Fully equipped with a loyal buddy, a passionate cheerleader girlfriend, a stable home, an offer of a football scholarship, and a prosperous used-car business to inherit from his father, Lucas looks beyond his senior year and feels the town of Harmony, Indiana, closing in on him. His performance on and off the field slides, and he demonstrates a new talent for rubbing everyone the wrong way. Lucas finds a needed confidante in Allie Bowen, a new resident who shares his taste for '60s music. Offering both a sympathetic ear and hard-earned wisdom as (she eventually confesses) a Vietnam Warera terrorist who did time for murder, she helps him weather a series of crises, from the realization that he no longer wants to play football to his blackly humorous panic attack following a night of unprotected sex. Unlike Rich Wallace's Wrestling Sturbridge (1996), the sports action is downplayed; Lucas focuses less on external events than on his own anger and turmoil, so dramatic tension builds largely on the emotional plane—unusual in a teen novel with a male protagonist. Lucas manages to loosen the ties that bind him to Harmony, and is last seen not in rebellion, but comfortably contemplating his many options—a true '90s ending.

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Product Details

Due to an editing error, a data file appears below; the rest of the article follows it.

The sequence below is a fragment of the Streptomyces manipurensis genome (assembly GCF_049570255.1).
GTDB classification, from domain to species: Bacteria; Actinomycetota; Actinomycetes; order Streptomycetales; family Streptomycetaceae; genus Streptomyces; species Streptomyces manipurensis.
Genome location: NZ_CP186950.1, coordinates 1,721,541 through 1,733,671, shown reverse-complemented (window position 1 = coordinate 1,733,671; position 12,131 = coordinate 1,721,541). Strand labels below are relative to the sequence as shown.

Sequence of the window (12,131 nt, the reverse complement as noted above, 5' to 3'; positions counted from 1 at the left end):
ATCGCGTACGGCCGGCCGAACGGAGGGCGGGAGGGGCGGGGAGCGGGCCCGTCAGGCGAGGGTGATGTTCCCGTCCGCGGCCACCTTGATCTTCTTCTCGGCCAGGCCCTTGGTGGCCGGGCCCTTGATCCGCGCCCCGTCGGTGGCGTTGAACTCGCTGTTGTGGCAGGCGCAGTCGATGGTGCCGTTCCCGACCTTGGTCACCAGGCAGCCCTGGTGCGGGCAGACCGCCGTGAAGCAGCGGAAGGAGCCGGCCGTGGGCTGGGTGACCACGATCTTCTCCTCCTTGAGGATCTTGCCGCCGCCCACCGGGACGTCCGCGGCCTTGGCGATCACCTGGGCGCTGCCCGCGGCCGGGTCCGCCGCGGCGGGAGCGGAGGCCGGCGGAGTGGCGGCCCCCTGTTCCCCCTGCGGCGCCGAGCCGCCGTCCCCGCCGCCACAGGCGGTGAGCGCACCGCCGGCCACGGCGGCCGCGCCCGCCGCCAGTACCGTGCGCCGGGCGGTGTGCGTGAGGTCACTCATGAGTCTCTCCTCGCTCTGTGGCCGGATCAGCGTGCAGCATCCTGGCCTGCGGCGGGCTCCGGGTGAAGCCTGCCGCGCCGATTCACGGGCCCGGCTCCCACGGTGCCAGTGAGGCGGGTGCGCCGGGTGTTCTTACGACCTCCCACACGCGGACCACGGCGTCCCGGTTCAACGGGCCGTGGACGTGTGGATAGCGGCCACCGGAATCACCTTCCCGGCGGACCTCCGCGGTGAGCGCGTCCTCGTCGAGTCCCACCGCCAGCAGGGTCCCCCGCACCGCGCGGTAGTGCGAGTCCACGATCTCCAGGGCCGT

Hyperion Books for Children
Publication date:
Product dimensions:
6.35(w) x 9.42(h) x 0.73(d)
770L (what's this?)
Age Range:
12 Years

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Stranded in Harmony 3.7 out of 5 based on 0 ratings. 3 reviews.
Guest More than 1 year ago
This is an great book.If you like to read about regular day high school then this is the book for you.
Guest More than 1 year ago
My 12 year old daughter came home from school with this book. She attends a Middle School (5th, 6th, 7th & 8th). She brought it to my attention some of the words in the book. It had a lot of foul language and sexual scenes that I feel young teens do not need to be reading. I read only 9 chapters and that was enough for me. The school said they buy these books on ratings and the age group category that the company has them listed as. To me this book is for 18+ years. I'm not downing your company, but the book should not have been put in a category that 11-15 year olds could read.
Guest More than 1 year ago
i think any teenager would love this book. it will keep them interested in everything that happens. also, if you like to read story that have a twist to them then this will be a great book for you. i recommend this to anyone i really think that older people would also relate to this book. i had to read this for a school project and my teacher recommended it to me so i start it and couldnt put it down. i normally dont read but most kids dont but i think that this is a book that would keep their interest.